YU: But it seems part of that is probably just natural with many civilizations coming together, and information being suddenly available from so many sources. But maybe part of that is actually the part of the act of politics because it seems like people like Putin, people like Trump, they so much work out of this paradigm.

LBP: I also think the question of truth is innately tied to language and is innately tied to discursive thinking. And for me theater, as I said, is a visual art form and it's a way to step outside of those questions and to look at things more holistically. And I think Yury does that especially well. What's true and what's false, that's one very specific way of thinking. And then there's this other way of thinking that I think seeing a play or hopefully making a play allows you to employ, where you're looking at things not as true as good and false as bad but that you're looking at things more holistically.

YU: You could bring in different systems, you know: Is it humane, or is it cruel, or is it kind? That's easier to judge, it seems to me, in most cases, in a lot of cases. Is it beautiful? Is it ugly? It's not a hundred percent scale but it's something; there are other systems of belief.

RK: Yeah, that's so interesting. I think this play itself, all the statements that the characters present about Putin — I can't keep track of all that’s said let alone what's true or what's a lie. There’s so much information flowing fast, you can't track all of the things. Is it freeing in any way that you can say whatever you want on stage?

LBP: Yeah, making a play is the most awesome thing in the world. I think actually it is really interesting that Yury [says] there are different paradigms, where I'm like, oh yeah, it is actually so much more important to me [to ask,] is it beautiful or not. That's actually the question that I'm asking when I'm making something. It's not “Does it make sense?” Is it beautiful? And then it's sort of his job to make sense.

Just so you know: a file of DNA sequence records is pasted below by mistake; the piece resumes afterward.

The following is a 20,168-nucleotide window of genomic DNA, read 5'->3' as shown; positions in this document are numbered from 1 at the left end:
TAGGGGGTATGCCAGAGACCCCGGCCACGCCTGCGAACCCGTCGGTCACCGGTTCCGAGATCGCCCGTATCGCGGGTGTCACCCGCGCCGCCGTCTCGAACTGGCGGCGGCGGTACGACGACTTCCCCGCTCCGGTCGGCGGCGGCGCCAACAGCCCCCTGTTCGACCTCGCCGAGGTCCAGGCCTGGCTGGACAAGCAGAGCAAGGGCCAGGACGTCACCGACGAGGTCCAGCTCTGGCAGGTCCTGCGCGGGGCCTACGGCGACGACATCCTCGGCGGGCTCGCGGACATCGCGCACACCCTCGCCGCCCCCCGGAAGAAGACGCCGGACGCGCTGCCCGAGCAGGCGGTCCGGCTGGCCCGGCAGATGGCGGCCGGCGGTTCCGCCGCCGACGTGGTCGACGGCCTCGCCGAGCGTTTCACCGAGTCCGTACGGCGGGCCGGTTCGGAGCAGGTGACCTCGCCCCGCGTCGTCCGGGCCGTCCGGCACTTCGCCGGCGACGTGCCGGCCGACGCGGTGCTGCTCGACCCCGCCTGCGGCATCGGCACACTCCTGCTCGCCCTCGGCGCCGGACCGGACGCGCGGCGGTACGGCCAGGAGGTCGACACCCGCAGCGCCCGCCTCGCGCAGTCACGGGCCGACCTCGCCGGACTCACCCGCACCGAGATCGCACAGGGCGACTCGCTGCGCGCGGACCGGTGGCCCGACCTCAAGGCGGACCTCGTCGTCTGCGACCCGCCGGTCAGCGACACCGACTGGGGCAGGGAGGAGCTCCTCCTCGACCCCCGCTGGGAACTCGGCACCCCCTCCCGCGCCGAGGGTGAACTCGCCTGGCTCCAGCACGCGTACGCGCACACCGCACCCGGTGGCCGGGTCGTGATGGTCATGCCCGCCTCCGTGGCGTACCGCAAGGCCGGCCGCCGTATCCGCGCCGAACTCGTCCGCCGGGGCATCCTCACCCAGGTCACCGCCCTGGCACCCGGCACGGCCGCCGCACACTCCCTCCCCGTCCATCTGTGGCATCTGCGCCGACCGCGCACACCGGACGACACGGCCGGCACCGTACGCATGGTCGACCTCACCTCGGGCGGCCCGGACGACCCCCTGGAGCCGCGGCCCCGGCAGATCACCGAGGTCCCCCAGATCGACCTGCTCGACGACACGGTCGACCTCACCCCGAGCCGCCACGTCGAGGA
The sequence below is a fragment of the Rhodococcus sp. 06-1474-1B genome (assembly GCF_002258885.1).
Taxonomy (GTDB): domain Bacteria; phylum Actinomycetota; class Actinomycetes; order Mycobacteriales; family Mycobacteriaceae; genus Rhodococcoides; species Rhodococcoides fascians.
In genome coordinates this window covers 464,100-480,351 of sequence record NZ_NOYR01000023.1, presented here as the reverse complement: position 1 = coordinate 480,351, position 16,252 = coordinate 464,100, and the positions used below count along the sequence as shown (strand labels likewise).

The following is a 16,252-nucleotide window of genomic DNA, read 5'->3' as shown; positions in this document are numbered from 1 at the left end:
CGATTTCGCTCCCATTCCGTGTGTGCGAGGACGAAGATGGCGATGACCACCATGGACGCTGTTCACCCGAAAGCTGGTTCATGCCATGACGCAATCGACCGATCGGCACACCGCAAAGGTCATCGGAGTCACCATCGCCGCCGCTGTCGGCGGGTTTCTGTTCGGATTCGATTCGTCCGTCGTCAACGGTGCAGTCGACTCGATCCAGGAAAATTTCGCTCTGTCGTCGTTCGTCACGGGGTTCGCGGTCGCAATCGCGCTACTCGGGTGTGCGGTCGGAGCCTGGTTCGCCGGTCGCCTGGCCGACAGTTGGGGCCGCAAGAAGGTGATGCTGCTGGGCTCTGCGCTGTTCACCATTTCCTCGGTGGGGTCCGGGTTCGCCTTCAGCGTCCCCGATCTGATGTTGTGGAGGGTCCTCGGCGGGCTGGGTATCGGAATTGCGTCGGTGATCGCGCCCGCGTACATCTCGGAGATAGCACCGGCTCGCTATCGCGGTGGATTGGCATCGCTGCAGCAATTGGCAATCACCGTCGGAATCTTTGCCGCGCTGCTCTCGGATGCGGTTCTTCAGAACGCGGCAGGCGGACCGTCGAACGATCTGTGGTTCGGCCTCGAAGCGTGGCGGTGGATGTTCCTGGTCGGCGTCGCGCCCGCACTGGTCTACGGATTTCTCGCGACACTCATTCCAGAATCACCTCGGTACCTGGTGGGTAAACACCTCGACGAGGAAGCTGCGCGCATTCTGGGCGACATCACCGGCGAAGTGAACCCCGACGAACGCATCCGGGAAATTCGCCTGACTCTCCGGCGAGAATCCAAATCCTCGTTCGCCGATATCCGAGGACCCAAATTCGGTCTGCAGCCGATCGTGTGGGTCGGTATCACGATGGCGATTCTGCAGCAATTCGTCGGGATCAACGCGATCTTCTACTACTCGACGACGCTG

RK: In some of what I’ve seen and read about “Putin On Ice,” you’re asserting that it’s not a play about our current political situation. I thought it would be harder to divorce reality from whatever I’m experiencing in the theater, but you actually just step into this world and it’s funny and made-up and you stop trying to make it make sense in terms of everything outside. Maybe we can talk about “political art” or how you feel about making work that is political or that uses politics?

YU: For me it's certainly political ... I'm just sitting here hating the guy [Putin] and then I get to do something about that. I do think that instruments should be used adequately. You know, journalism is journalism, art is art, and they can do different things. I think one of the beauties of the art is that, at least in journalism you're not supposed to lie really openly, at least, unless you say you're lying. In art you actually can, for example, or you can go beyond facts. In the hyperbolic world, in the metaphorical world, you can say things that you feel and can't prove, or can't prove at least in the discourse of facts.